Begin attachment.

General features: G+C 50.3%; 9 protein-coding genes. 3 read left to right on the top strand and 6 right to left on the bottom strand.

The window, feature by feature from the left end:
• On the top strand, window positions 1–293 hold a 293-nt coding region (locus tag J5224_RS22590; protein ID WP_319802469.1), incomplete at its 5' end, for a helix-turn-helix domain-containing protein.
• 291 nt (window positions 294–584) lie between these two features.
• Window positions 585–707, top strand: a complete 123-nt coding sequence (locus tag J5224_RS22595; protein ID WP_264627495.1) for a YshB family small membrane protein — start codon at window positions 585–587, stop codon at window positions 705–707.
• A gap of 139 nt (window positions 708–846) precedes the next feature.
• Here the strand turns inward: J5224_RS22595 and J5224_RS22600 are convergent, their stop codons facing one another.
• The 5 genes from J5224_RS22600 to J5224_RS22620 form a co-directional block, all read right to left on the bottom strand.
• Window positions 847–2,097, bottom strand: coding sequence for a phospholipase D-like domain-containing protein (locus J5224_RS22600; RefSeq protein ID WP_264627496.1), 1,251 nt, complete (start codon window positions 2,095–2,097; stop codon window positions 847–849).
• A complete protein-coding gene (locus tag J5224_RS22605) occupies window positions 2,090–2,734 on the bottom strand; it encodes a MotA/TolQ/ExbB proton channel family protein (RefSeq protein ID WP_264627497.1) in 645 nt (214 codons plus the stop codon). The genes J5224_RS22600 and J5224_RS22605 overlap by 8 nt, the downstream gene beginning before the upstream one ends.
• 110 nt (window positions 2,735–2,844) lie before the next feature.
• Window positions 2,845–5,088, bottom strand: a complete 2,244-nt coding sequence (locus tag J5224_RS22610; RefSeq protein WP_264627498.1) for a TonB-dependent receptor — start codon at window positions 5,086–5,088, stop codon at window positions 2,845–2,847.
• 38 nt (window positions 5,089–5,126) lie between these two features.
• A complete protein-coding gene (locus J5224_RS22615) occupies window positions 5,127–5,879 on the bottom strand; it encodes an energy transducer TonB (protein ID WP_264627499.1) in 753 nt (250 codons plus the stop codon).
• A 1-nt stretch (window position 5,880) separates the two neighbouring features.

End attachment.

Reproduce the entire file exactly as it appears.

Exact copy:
General features: G+C 50.3%; 9 protein-coding genes. 3 read left to right on the top strand and 6 right to left on the bottom strand.

The window, feature by feature from the left end:
• On the top strand, window positions 1–293 hold a 293-nt coding region (locus tag J5224_RS22590; protein ID WP_319802469.1), incomplete at its 5' end, for a helix-turn-helix domain-containing protein.
• 291 nt (window positions 294–584) lie between these two features.
• Window positions 585–707, top strand: a complete 123-nt coding sequence (locus tag J5224_RS22595; protein ID WP_264627495.1) for a YshB family small membrane protein — start codon at window positions 585–587, stop codon at window positions 705–707.
• A gap of 139 nt (window positions 708–846) precedes the next feature.
• Here the strand turns inward: J5224_RS22595 and J5224_RS22600 are convergent, their stop codons facing one another.
• The 5 genes from J5224_RS22600 to J5224_RS22620 form a co-directional block, all read right to left on the bottom strand.
• Window positions 847–2,097, bottom strand: coding sequence for a phospholipase D-like domain-containing protein (locus J5224_RS22600; RefSeq protein ID WP_264627496.1), 1,251 nt, complete (start codon window positions 2,095–2,097; stop codon window positions 847–849).
• A complete protein-coding gene (locus tag J5224_RS22605) occupies window positions 2,090–2,734 on the bottom strand; it encodes a MotA/TolQ/ExbB proton channel family protein (RefSeq protein ID WP_264627497.1) in 645 nt (214 codons plus the stop codon). The genes J5224_RS22600 and J5224_RS22605 overlap by 8 nt, the downstream gene beginning before the upstream one ends.
• 110 nt (window positions 2,735–2,844) lie before the next feature.
• Window positions 2,845–5,088, bottom strand: a complete 2,244-nt coding sequence (locus tag J5224_RS22610; RefSeq protein WP_264627498.1) for a TonB-dependent receptor — start codon at window positions 5,086–5,088, stop codon at window positions 2,845–2,847.
• 38 nt (window positions 5,089–5,126) lie between these two features.
• A complete protein-coding gene (locus J5224_RS22615) occupies window positions 5,127–5,879 on the bottom strand; it encodes an energy transducer TonB (protein ID WP_264627499.1) in 753 nt (250 codons plus the stop codon).
• A 1-nt stretch (window position 5,880) separates the two neighbouring features.